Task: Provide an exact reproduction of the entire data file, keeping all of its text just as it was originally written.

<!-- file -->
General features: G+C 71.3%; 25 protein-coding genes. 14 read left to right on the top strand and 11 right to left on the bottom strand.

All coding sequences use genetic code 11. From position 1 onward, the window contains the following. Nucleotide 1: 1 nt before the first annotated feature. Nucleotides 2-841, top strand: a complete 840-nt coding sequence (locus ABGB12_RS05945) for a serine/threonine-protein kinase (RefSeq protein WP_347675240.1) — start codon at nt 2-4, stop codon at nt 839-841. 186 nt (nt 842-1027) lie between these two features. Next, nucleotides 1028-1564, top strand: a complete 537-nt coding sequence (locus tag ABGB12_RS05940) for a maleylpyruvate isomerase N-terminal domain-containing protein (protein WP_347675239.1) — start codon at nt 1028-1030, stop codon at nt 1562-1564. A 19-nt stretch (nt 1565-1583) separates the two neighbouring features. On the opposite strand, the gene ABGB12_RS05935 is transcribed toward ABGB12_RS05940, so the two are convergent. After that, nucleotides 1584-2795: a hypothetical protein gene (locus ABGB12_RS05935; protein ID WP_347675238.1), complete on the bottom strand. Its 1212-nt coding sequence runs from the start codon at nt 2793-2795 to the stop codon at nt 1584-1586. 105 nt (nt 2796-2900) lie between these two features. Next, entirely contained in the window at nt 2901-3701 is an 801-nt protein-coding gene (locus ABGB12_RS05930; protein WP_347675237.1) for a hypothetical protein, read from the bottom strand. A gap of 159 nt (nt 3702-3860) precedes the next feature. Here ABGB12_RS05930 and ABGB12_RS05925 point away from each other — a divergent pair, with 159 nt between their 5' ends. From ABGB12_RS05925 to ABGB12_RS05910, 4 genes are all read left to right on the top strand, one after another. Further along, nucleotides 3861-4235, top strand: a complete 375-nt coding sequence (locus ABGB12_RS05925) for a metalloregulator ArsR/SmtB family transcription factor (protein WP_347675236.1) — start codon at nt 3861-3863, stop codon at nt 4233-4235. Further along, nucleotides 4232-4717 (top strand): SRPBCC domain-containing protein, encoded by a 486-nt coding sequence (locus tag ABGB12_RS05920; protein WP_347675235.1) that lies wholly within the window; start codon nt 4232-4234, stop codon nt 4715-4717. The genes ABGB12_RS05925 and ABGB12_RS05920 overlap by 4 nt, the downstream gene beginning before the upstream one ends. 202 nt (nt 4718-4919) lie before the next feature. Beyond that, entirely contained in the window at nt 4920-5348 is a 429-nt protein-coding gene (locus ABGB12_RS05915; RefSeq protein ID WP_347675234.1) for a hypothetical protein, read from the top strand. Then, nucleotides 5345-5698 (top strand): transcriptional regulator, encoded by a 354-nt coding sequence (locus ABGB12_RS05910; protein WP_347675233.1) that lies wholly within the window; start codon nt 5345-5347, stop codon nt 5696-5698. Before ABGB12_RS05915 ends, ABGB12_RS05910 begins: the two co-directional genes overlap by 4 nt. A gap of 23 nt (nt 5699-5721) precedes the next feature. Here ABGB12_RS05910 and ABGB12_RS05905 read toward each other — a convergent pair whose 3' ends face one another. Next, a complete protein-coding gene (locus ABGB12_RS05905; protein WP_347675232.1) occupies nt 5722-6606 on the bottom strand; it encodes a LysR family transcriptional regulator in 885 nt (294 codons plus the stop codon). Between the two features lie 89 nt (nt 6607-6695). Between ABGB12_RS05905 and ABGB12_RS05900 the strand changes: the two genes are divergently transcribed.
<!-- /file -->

General features: G+C 71.3%; 25 protein-coding genes. 14 read left to right on the top strand and 11 right to left on the bottom strand.

All coding sequences use genetic code 11. From position 1 onward, the window contains the following. Nucleotide 1: 1 nt before the first annotated feature. Nucleotides 2-841, top strand: a complete 840-nt coding sequence (locus ABGB12_RS05945) for a serine/threonine-protein kinase (RefSeq protein WP_347675240.1) — start codon at nt 2-4, stop codon at nt 839-841. 186 nt (nt 842-1027) lie between these two features. Next, nucleotides 1028-1564, top strand: a complete 537-nt coding sequence (locus tag ABGB12_RS05940) for a maleylpyruvate isomerase N-terminal domain-containing protein (protein WP_347675239.1) — start codon at nt 1028-1030, stop codon at nt 1562-1564. A 19-nt stretch (nt 1565-1583) separates the two neighbouring features. On the opposite strand, the gene ABGB12_RS05935 is transcribed toward ABGB12_RS05940, so the two are convergent. After that, nucleotides 1584-2795: a hypothetical protein gene (locus ABGB12_RS05935; protein ID WP_347675238.1), complete on the bottom strand. Its 1212-nt coding sequence runs from the start codon at nt 2793-2795 to the stop codon at nt 1584-1586. 105 nt (nt 2796-2900) lie between these two features. Next, entirely contained in the window at nt 2901-3701 is an 801-nt protein-coding gene (locus ABGB12_RS05930; protein WP_347675237.1) for a hypothetical protein, read from the bottom strand. A gap of 159 nt (nt 3702-3860) precedes the next feature. Here ABGB12_RS05930 and ABGB12_RS05925 point away from each other — a divergent pair, with 159 nt between their 5' ends. From ABGB12_RS05925 to ABGB12_RS05910, 4 genes are all read left to right on the top strand, one after another. Further along, nucleotides 3861-4235, top strand: a complete 375-nt coding sequence (locus ABGB12_RS05925) for a metalloregulator ArsR/SmtB family transcription factor (protein WP_347675236.1) — start codon at nt 3861-3863, stop codon at nt 4233-4235. Further along, nucleotides 4232-4717 (top strand): SRPBCC domain-containing protein, encoded by a 486-nt coding sequence (locus tag ABGB12_RS05920; protein WP_347675235.1) that lies wholly within the window; start codon nt 4232-4234, stop codon nt 4715-4717. The genes ABGB12_RS05925 and ABGB12_RS05920 overlap by 4 nt, the downstream gene beginning before the upstream one ends. 202 nt (nt 4718-4919) lie before the next feature. Beyond that, entirely contained in the window at nt 4920-5348 is a 429-nt protein-coding gene (locus ABGB12_RS05915; RefSeq protein ID WP_347675234.1) for a hypothetical protein, read from the top strand. Then, nucleotides 5345-5698 (top strand): transcriptional regulator, encoded by a 354-nt coding sequence (locus ABGB12_RS05910; protein WP_347675233.1) that lies wholly within the window; start codon nt 5345-5347, stop codon nt 5696-5698. Before ABGB12_RS05915 ends, ABGB12_RS05910 begins: the two co-directional genes overlap by 4 nt. A gap of 23 nt (nt 5699-5721) precedes the next feature. Here ABGB12_RS05910 and ABGB12_RS05905 read toward each other — a convergent pair whose 3' ends face one another. Next, a complete protein-coding gene (locus ABGB12_RS05905; protein WP_347675232.1) occupies nt 5722-6606 on the bottom strand; it encodes a LysR family transcriptional regulator in 885 nt (294 codons plus the stop codon). Between the two features lie 89 nt (nt 6607-6695). Between ABGB12_RS05905 and ABGB12_RS05900 the strand changes: the two genes are divergently transcribed.